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Aurél Benárd

Abstract

Reykjavík’s largest church, Hallgrímskirkja has become a symbol and an important part of Icelandic national identity. This edifice result of conscious planning process with its location and form reinforce its national significance. Its impact derives from several elements. Buildings symbolizing the identity of communities are usually quite conservative in form. Hallgrímskirkja, however, has distinct individual features that stem from architect Guðjón Samúelsson’s aspiration to express the nation’s identity in a specific architectural form.

Open access

Rudolf Klein

Abstract

This paper investigates the links between some oriental cosmologies and modern architecture, stemming from major non-Western religions, such as Buddhism, Islam and Judaism as well as from Einstein’s theories. It analyses both the direct impact of these concepts, influencing modernism at a theoretical level, and their indirect impact through historic non-Western architecture, mainly Buddhist and Islamic. While modernist theoreticians and architects frequently emphasised functional and technical priorities of modernism, I argue that modernism was far less rational than it is commonly thought, and that it was substantially influenced by non-Western thought, particularly in its early period.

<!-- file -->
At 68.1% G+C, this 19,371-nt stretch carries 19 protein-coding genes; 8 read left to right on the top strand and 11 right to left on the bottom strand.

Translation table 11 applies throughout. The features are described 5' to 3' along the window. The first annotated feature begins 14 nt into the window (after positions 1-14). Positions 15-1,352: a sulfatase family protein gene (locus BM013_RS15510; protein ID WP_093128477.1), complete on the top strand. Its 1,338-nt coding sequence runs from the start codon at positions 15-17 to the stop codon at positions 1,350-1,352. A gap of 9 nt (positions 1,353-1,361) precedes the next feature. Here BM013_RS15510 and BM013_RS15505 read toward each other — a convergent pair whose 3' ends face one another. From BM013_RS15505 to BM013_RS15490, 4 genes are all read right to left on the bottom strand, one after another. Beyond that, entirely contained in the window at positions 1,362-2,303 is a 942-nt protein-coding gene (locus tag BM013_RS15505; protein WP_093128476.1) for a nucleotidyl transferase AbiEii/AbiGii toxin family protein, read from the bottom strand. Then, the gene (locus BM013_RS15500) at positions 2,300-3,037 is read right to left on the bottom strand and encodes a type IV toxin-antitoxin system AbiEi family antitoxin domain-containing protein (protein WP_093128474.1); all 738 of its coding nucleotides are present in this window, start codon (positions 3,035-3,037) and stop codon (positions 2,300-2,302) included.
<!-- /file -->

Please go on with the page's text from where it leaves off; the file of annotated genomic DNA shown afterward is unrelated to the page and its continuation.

This paper considers two main innovations of modernism resulting from oriental concepts of void: (1) the flat and undecorated façade, the avoidance of traditional ‘façade-discourse’, (2) the promotion of space as the main objective of architecture. The impact of Buddhist, Islamic, Judaic and the Einstenian cosmologies on modernism are considered